‘International illustrators have commented how they often see their own culture reflected back at them in our Scottish books.’
Illustration has a language of its own. No matter your cultural background or native tongue, human emotions are the same the world over. An illustrator’s job is to evoke that common emotion. Significantly for my job, an illustrator’s work isn’t limited by geographical borders.
As Design Manager of award-winning children’s publisher Floris Books, I spend a lot of time searching out new illustration talent. The UK has a wealth of emerging illustrators, many of whom can be found at art college degree shows and through conferences and exhibitions run by organisations like Picture Hooks. We also discover new talent through our own Kelpies Design and Illustration Prize, established in 2014 as a creative platform for emerging and established artists in Scotland to have their work recognised and celebrated.
Although Floris Books is Scotland’s largest children’s publisher, we are location-agnostic when commissioning illustrators. This is, of course, much easier in the digital age where the internet enables artwork to be easily showcased and has dramatically increased the discoverability of illustrators around the world.
Around half of Floris Books’ children’s books are in translation, and it’s particularly rewarding to be able to work with talented and often well-established illustrators from non-English language countries – such as Eva Eriksson, Daniela Drescher, Maja Dusikova, Pirkko-Lisa Surojegin and Sanne Dufft – bringing their work to the English-speaking world sometimes for the first time.
Additionally, people are often surprised by how many non-UK-based illustrators we work with for our Scottish children’s books, the Kelpies. Ruchi Mhasane, who lives and works in Mumbai, has illustrated two quintessentially Scottish books: folklore tale The Selkie Girl and My Luve’s Like a Red, Red Rose, a re-imagining of Robert Burns’ famous poem. Ruchi’s artwork is both lyrical and emotive, and her unfamiliarity with Burns’ poetry actually worked to our advantage as she was able to beautifully reframe the romantic poem as an expression of love between a mother and daughter.
It’s true that there’s often more that unites than divides us and our international illustrators have commented how they often see their own culture reflected back at them in our Scottish books. Vanya Nastanlieva’s soft but arresting portrayal of a bear in The Island and the Bear captures the muted, heathery tones of the Scottish Hebrides whilst also evoking her native Bulgaria. Likewise, Italian illustrator Alfredo Belli connected with the themes of war, courage and rebellion when he worked on the Bonnie Prince Charlie story, Speed Bonnie Boat.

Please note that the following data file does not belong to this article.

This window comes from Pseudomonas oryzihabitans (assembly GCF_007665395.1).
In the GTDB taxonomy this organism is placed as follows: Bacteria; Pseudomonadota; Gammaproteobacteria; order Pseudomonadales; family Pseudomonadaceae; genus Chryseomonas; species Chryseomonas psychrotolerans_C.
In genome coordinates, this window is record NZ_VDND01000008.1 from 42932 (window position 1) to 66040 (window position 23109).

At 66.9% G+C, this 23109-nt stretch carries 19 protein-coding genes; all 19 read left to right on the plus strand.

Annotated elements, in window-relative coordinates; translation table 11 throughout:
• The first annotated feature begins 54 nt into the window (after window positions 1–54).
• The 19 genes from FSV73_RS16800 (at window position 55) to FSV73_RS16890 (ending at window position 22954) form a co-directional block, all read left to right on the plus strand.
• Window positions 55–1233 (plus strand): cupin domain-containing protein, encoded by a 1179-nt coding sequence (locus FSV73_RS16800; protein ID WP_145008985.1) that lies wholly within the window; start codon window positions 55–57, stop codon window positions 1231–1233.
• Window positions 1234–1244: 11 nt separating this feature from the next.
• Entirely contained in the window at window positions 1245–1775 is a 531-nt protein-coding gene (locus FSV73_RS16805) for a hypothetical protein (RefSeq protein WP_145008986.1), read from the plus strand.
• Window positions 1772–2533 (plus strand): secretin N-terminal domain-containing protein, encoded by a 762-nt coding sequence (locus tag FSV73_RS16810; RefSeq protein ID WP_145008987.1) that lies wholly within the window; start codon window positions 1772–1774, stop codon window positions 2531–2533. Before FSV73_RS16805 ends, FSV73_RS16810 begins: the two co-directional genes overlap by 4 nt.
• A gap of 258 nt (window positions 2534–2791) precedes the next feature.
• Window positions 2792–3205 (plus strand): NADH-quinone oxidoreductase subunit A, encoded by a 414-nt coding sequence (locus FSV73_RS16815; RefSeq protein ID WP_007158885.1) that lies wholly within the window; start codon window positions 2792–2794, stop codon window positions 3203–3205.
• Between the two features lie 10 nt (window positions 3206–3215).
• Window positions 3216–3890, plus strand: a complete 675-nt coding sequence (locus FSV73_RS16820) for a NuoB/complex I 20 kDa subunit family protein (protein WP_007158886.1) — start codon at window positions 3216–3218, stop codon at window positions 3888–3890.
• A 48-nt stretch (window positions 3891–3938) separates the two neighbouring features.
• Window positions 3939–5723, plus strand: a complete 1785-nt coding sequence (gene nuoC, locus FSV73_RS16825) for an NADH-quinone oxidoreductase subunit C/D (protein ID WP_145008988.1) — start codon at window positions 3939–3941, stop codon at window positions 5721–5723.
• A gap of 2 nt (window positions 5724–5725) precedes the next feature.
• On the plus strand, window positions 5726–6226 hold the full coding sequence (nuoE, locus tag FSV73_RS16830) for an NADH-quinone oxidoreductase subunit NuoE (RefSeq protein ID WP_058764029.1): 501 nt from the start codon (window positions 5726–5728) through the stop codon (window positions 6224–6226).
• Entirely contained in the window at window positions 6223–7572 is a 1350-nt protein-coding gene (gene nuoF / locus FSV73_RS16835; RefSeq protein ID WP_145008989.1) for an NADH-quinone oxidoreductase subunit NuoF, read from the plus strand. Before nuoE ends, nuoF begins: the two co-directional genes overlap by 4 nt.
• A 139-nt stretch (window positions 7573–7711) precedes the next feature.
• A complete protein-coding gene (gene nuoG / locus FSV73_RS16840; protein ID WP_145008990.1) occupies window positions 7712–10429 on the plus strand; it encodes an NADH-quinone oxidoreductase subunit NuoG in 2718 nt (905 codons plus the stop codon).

That said, some of our international illustrators occasionally need a bit of guidance on the more obscure cultural references in our illustration briefs! I’ve had to send reference photos of clootie dumplings, Lewis chessmen and a tartan cat, as well as explain Scots words like stooshie, numpty and bahookie – often to the illustrator’s great amusement.
At a time when print sales are buoyant and we’re arguably experiencing a golden age of illustration, more than ever people desire beautiful books to discover, love and treasure – no matter where in the world the illustrations come from. It’s a privilege to be part of that discovery.
Leah McDowell is Design & Production Manager at Floris Books and recipient of the inaugural Saltire Society Emerging Publisher Award. She is passionate about bold typography, good kerning, and championing the work of illustrators. If you enjoyed this article then you might like this, When Is An Author Not An Author? When She’s An Illustrator, also by Leah on Books from Scotland.
Floris Books is an independent Edinburgh publisher best known for its Scottish and international children’s books. Floris Books is the current Saltire Society Scottish Publisher of the Year.
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